Gluten Confusion
Gluten Free Diets, it’s all the rage right now. In fact, if you have read Wheat Belly or have been watching Dr. Oz. you may be thinking of going on a gluten-free diet yourself.

The terms “wheat” and “gluten” are often used interchangeably, but they are not the same thing.

To make things less confusing, let’s start by defining the term gluten.  Gluten is a protein found in the grains wheat, barley, and rye.  Gluten is what makes pizza dough stretchy, gives bread its spongy texture, and is used to thicken sauces and soups.

A wheat free diet simple means that someone is avoiding wheat products from the diet, whereas a gluten free diet means that they are avoiding wheat, barley and rye.

There may be many reasons why someone will choose to follow a wheat free or gluten free diet. Some find that avoiding these foods helps with inflammation, joint pain, weight loss and digestive issue while others avoid them due to allergies or sensitivities.

Those with sensitivities or intolerance to gluten have symptoms similar to celiac disease, but their blood tests and intestinal biopsies appear normal.

Celiac disease, which is an allergy to gluten, is a medical condition in which the surface of the small intestine is damaged by gluten. The Canadian Digestive Health foundation estimates that more than 330,000 Canadians are believed to be affected by celiac disease. From the onset of symptoms, it takes an average time of one year to obtain a diagnosis of celiac disease. In some cases, the time to diagnosis may take as long as 12 years.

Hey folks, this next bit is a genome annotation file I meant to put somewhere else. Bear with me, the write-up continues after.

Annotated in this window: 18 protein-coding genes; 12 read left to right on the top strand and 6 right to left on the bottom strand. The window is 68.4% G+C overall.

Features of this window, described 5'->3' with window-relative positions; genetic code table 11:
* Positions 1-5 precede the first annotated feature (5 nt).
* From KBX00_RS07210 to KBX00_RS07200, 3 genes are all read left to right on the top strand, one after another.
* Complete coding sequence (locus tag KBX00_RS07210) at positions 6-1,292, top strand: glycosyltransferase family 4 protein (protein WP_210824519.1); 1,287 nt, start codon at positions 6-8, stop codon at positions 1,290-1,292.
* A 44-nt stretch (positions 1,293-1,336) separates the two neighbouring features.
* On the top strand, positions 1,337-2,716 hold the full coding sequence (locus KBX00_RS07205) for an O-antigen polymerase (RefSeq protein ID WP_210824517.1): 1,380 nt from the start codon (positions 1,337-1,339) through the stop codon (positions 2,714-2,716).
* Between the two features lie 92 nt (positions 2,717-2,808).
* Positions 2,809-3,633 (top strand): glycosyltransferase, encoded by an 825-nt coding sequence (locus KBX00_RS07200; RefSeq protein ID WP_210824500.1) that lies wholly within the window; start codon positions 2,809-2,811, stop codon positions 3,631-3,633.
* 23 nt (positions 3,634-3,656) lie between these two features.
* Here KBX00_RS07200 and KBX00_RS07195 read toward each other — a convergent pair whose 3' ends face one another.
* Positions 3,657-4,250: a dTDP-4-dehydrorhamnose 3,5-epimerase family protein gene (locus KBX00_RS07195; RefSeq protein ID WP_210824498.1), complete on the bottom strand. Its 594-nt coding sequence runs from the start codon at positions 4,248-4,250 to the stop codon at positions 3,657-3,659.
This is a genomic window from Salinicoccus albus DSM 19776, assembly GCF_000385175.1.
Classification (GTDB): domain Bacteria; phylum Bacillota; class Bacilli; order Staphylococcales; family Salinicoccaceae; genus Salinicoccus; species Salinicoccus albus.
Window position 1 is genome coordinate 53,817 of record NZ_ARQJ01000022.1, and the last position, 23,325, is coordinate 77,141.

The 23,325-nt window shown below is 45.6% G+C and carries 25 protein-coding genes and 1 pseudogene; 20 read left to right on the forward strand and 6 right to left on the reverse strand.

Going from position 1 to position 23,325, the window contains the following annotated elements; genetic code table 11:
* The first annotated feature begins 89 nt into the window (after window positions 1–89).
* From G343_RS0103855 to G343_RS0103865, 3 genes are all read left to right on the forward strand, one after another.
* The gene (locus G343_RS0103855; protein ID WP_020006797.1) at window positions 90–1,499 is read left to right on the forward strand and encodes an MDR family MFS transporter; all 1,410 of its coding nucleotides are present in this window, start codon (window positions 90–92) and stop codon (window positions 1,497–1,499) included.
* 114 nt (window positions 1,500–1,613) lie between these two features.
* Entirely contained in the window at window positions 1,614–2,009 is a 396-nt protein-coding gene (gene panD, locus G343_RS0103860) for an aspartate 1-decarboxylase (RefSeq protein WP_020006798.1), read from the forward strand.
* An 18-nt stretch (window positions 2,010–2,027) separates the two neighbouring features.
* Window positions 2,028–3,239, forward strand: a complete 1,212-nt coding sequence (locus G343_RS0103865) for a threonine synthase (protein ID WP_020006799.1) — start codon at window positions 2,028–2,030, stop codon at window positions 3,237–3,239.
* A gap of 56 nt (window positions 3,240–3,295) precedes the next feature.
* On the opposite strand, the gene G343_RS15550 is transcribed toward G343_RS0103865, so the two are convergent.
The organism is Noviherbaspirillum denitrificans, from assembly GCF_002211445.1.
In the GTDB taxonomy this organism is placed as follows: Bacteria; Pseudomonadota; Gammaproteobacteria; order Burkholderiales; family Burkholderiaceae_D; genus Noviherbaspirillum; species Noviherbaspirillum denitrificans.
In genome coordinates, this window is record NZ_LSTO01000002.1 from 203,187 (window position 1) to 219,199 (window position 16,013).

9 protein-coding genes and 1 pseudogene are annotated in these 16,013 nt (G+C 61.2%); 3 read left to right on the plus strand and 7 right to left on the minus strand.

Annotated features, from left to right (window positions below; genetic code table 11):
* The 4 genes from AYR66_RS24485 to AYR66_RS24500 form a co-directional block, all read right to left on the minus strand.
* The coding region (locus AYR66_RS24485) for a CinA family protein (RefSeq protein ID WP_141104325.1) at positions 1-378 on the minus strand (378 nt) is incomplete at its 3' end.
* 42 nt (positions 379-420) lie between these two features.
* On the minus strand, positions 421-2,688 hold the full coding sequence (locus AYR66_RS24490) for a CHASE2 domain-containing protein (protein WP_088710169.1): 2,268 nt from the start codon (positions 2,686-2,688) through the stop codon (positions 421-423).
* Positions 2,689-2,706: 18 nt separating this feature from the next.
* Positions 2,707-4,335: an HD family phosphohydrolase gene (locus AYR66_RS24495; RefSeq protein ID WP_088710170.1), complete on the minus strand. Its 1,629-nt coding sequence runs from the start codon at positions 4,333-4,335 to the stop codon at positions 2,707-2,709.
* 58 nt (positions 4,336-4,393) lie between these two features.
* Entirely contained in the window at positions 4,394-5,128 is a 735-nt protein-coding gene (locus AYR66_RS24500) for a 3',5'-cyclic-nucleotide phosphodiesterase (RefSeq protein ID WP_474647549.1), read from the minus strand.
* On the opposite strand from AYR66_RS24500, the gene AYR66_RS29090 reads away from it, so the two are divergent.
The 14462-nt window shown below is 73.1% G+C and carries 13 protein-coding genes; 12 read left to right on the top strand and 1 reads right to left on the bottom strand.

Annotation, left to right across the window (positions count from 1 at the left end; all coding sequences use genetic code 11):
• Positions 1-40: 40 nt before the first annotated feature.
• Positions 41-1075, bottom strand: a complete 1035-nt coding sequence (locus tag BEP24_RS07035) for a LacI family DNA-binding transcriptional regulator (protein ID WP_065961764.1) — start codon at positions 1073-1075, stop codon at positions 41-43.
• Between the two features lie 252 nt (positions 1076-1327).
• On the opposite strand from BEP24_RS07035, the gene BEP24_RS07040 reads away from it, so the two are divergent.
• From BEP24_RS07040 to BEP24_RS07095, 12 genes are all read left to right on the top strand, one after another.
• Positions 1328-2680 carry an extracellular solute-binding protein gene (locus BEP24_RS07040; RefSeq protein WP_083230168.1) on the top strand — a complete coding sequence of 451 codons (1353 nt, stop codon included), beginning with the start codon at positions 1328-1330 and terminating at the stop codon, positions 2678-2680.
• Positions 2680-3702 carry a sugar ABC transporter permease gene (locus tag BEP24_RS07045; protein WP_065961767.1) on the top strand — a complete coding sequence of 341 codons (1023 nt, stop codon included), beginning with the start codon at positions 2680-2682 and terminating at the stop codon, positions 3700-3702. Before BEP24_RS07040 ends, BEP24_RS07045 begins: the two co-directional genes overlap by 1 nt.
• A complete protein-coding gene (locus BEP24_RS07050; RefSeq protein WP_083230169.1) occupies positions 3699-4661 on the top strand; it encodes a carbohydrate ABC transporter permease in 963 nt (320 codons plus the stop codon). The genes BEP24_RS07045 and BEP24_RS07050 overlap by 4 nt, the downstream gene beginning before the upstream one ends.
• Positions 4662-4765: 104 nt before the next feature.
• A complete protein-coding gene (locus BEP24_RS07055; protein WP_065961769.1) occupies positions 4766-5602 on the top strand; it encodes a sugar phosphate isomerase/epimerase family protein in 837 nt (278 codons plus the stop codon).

For Celiacs, gluten-containing foods can cause abdominal pain, diarrhea, bloating, and weight loss, along with fatigue, irritability, depression, and difficulty thinking clearly. Because the condition interferes with the absorption of nutrients from your digestive tract, it can lead to anemia and even osteoporosis.

In children, stunted growth and an inability to gain weight are important clues to diagnosis. Although we associate digestive issues such as gas, bloating and diarrhea with celiac disease, other conditions are also common such as dermatitis herpetiformis, insulin-dependent diabetes, thyroid disease and under activity of the adrenal glands.

Gluten free diets have received some bad reviews due to the fact that many gluten free products on the market use nutrient void ingredients such as white rice flour, potato starch and other starches.  Some switch to a gluten free diet in hopes of losing weight but forget that gluten free does not mean calorie free, it just means you’re avoiding foods with gluten.  When choosing gluten free products look for products made from whole grains such as brown rice, millet, quinoa, amaranth, sorghum, and buckwheat.

If you suffer from digestive issue, joint pain or any other chronic health condition, then you may want to try a gluten free or work with a health practitioner that can guide you through the process.

About the Author

Rita Mustafa, RNCP, a registered nutritional consultant, acupuncturist and author of Wheat-Free, Dairy-Free Cookbook.